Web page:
BRITISH exports rose by 4.1 per cent (£0.9bn) in November, official data showed yesterday, as a separate survey revealed buoyant confidence among exporting companies.
Overall the UK’s trade deficit edged upwards to £4.1bn, but only because of rocketing oil prices and erratic items, the Office for National Statistics (ONS) said.
Excluding these elements, exports rose by 3.4 per cent on the previous month, while imports increased just 0.3 per cent.
Exports beyond the EU were slightly down in the three months to November compared to the three previous months, but still up on the same time in 2009.
“Exporters must reinforce their efforts to move into fast-growing emerging economies such as India and China,” said David Kern of the British Chambers of Commerce, commenting on the figures.
Goods and services exported to Germany increased by 10 per cent over the same period, according to Goodwin, as the German economy continues to thrive.
“The growth in export volumes was broadly based,” said Simon Hayes of Barclays Capital.
“Buoyant export growth was reported for basic materials and both finished manufactured and semi-manufactured goods,” he added.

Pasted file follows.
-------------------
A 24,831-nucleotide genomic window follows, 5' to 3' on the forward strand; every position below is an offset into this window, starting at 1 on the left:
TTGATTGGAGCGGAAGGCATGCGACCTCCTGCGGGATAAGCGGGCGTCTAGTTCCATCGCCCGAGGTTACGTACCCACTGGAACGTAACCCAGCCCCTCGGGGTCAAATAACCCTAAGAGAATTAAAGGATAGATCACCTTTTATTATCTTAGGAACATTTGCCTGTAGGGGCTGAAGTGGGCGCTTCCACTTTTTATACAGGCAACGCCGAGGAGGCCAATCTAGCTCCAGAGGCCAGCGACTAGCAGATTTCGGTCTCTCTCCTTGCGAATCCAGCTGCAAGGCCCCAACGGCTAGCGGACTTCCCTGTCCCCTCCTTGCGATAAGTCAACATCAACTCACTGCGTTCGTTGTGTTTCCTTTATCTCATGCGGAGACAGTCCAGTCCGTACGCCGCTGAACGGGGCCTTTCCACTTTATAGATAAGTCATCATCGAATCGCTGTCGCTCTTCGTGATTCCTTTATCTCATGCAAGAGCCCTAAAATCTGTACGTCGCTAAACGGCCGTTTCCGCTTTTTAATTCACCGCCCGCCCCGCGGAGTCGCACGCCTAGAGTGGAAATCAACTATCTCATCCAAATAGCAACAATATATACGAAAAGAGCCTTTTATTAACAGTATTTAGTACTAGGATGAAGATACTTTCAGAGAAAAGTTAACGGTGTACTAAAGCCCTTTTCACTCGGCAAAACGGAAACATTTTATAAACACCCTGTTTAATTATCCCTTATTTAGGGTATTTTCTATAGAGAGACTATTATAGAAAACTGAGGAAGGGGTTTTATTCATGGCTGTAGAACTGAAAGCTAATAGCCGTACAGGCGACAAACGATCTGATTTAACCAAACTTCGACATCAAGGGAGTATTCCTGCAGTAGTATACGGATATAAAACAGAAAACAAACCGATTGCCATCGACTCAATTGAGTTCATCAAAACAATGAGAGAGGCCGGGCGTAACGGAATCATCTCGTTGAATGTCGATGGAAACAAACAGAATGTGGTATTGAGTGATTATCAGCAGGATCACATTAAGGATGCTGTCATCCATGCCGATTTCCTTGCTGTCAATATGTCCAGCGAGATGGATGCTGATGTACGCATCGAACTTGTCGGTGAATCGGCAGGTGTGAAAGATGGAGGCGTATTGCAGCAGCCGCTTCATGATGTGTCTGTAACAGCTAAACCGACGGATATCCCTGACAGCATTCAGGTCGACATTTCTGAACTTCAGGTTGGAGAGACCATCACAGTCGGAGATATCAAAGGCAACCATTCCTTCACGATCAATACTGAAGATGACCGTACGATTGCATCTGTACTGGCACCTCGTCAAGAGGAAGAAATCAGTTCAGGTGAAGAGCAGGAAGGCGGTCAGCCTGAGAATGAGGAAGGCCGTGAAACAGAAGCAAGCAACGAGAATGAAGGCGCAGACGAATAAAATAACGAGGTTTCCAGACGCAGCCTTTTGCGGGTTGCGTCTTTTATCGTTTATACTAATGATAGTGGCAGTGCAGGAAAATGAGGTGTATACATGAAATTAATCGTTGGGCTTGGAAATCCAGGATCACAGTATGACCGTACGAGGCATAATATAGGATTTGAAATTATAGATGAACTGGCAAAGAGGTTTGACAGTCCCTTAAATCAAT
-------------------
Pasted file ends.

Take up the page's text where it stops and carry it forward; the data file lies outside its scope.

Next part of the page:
The consistently high level of imports could also be interpreted as a sign of domestic demand holding strong, some analysts said.
And confidence among exporters for this year’s prospects remains extremely high, according to a survey conducted by Travelex.
Well over half – 65 per cent – of respondents expected their export activity to increase in 2011, the survey said.
And 59 per cent expressed confidence in current economic conditions, while three quarters “clearly rejected” any chance of a double dip recession.
However, importers are concerned about the impact of this month’s VAT hike, said David Sear of Travelex.
One respondent to the survey commented: “Tax hikes suppress business motivation, because the more money you make, the more tax you pay.”